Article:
NeW éLaN IN oLd poRt aRea

As part of the global Rhenus Group, Rhenus Port Logistics' breakbulk terminal in Rotterdam Waalhaven is doing good business. In just nine years its handling volumes have increased by a factor of ten. What is more, the expansion currently underway will boost the terminal's capacity considerably from early 2010.

pHoto Peter

Rhenus Port Logistics is situated on Waalhaven's elongated pier 1. The stevedoring and warehousing company previously operated under the name Rhenus Spoorhaven, but acquired its new name in 2000. In tandem with the explosive growth booked among others by parent company Rhenus ­ which has boosted its workforce from 1500 to 15,000 staff since 2002 ­ the port operator expanded rapidly. Managing director Peter van der Steen: "In 2000, our breakbulk volumes amounted to 70,000 tonnes, now that is 700,000 tonnes ­ mainly steel, non-ferrous metals, forest products and project cargoes. Particularly steel has grown rapidly: from almost nil to 450,000 tonnes."

SaV I N g tI m e

van der Steen

o N e -Sto p S H o ppI N g

pHoto Bart-Luc

Olde Hanter

matCHmaKeR FoR SUppLY & demaNd

For breakbulk and project cargoes, Rotterdam port undoubtedly has lots to offer. With many shipping companies and cargo parties however it's up against age-old prejudices and ingrained force of habit. The challenge for Business Manager Bart-Luc Olde Hanter of the Port Authority is to make Rotterdam their port of choice.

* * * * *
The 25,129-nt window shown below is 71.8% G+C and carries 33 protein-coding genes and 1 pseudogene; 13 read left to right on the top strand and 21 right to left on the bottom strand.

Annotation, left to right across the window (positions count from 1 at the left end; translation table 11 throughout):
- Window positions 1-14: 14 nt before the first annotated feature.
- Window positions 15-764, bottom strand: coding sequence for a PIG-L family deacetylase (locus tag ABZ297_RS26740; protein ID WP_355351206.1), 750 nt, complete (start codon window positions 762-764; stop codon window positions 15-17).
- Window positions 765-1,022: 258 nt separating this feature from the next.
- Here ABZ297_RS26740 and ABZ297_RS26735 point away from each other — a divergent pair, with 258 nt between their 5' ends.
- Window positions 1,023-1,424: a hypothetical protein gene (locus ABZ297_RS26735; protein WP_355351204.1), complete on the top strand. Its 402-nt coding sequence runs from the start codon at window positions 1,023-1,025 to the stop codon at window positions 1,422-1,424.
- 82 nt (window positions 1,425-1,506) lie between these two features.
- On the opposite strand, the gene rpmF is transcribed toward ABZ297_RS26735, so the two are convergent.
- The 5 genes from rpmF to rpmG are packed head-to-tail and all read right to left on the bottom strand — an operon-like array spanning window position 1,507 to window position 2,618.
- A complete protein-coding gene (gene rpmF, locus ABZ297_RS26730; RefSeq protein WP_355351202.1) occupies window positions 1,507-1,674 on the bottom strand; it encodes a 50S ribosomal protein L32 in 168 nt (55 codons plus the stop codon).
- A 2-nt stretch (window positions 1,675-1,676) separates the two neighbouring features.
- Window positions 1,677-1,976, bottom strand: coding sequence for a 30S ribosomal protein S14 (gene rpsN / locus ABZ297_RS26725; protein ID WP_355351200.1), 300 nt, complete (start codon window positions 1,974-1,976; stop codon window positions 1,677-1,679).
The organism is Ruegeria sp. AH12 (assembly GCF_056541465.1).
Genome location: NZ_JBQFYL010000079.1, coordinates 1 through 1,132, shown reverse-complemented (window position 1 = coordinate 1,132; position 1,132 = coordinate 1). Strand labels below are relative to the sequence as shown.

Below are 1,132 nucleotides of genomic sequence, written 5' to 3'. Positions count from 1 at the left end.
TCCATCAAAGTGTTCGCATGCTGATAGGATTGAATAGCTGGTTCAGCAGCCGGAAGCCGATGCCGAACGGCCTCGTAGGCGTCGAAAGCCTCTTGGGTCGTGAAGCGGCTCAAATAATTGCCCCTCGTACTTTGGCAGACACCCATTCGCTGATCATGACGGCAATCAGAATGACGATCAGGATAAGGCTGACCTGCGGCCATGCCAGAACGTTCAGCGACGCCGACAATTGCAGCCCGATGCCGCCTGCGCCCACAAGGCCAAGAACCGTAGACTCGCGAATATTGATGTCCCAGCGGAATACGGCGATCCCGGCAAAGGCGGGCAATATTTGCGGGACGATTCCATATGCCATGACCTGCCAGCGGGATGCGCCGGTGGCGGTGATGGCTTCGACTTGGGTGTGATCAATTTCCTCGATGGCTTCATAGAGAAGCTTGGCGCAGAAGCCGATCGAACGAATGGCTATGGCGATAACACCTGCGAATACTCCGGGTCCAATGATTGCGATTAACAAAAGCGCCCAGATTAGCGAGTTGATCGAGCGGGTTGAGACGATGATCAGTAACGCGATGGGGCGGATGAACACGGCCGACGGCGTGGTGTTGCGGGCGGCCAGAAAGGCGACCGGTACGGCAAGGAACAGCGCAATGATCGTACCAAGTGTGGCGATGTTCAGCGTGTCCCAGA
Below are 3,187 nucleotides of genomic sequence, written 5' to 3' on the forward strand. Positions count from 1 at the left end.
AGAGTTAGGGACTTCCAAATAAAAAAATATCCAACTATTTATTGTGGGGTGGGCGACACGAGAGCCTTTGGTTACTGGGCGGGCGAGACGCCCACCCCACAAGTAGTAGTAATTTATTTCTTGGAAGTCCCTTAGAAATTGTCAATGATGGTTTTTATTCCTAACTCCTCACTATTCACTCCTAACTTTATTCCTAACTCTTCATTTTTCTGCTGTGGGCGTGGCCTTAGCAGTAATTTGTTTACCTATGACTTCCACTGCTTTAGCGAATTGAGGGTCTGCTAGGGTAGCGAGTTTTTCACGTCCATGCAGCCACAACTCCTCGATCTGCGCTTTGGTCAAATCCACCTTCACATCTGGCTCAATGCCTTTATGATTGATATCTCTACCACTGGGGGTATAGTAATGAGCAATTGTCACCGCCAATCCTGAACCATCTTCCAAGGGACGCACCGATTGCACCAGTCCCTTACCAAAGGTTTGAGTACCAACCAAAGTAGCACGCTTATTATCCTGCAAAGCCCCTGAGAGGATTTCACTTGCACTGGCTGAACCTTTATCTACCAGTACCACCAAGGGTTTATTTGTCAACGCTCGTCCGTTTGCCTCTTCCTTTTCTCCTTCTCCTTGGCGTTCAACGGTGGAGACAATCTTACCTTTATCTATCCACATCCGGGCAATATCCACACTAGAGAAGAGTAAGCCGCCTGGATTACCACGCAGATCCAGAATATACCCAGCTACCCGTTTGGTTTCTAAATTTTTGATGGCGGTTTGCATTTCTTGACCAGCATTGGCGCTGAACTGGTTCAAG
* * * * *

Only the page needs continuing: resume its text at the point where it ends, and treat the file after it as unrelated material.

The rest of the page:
Olde Hanter is in no doubt that Rotterdam has more than enough to offer as a breakbulk port. The economic crisis has served to give a further boost, he believes. "With the exorbitant charter prices for (break)bulk ships last year and the shortage of capacity the shipping companies were able to call the tune. Now the logistics chain has been turned upside down. The market has collapsed and there is a lot of additional new built ship capacity. That's why vessels are now much more inclined to go where the cargo is." In recent months Olde Hanter has spent a lot of time talking to shipping companies in a bid to discover what would attract them to Rotterdam. "An important pluspoint, it turns out, are the time savings relative to Antwerp ­ around six to eight hours on a single trip. Rotterdam is right on the seacoast and has no tidal restrictions or locks; per port visit you can almost save a day. It's the same as with Easyjet in the passenger airline sector: fast turnaround times mean you turn a profit quicker. A ship must sail." Add to that Rotterdam's extensive investment in breakbulk and project cargo and the time seems ripe for change from existing logistics chains. "In terms of cost advantages, in the current economic climate shipping companies are more than ready to come to Rotterdam," concludes Olde Hanter. "If necessary we as Port Authority are also prepared to provide an extra stimulus in order to ease the decision making process to ship cargo via Rotterdam. At the same time I'm talking to manufacturers, traders, logistics providers and transporters. After all, it's my job to match supply and demand, also with respect to import and export. For this, we as Port Authority are keen to help develop new logistics concepts, by means of rail for example, or inland shipping. What's important is the product as a whole, and in breakbulk that always involves made-to-measure solutions." See page 31 for information on how to contact Bart-Luc Olde Hanter.